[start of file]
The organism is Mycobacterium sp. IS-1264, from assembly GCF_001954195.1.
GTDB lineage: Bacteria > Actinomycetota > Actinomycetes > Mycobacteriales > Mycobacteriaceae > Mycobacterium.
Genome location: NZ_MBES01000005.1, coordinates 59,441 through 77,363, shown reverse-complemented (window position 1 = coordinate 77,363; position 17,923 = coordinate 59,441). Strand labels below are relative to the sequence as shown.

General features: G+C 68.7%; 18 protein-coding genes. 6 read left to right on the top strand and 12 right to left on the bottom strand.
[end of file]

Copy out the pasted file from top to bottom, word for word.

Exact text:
The organism is Mycobacterium sp. IS-1264, from assembly GCF_001954195.1.
GTDB lineage: Bacteria > Actinomycetota > Actinomycetes > Mycobacteriales > Mycobacteriaceae > Mycobacterium.
Genome location: NZ_MBES01000005.1, coordinates 59,441 through 77,363, shown reverse-complemented (window position 1 = coordinate 77,363; position 17,923 = coordinate 59,441). Strand labels below are relative to the sequence as shown.

General features: G+C 68.7%; 18 protein-coding genes. 6 read left to right on the top strand and 12 right to left on the bottom strand.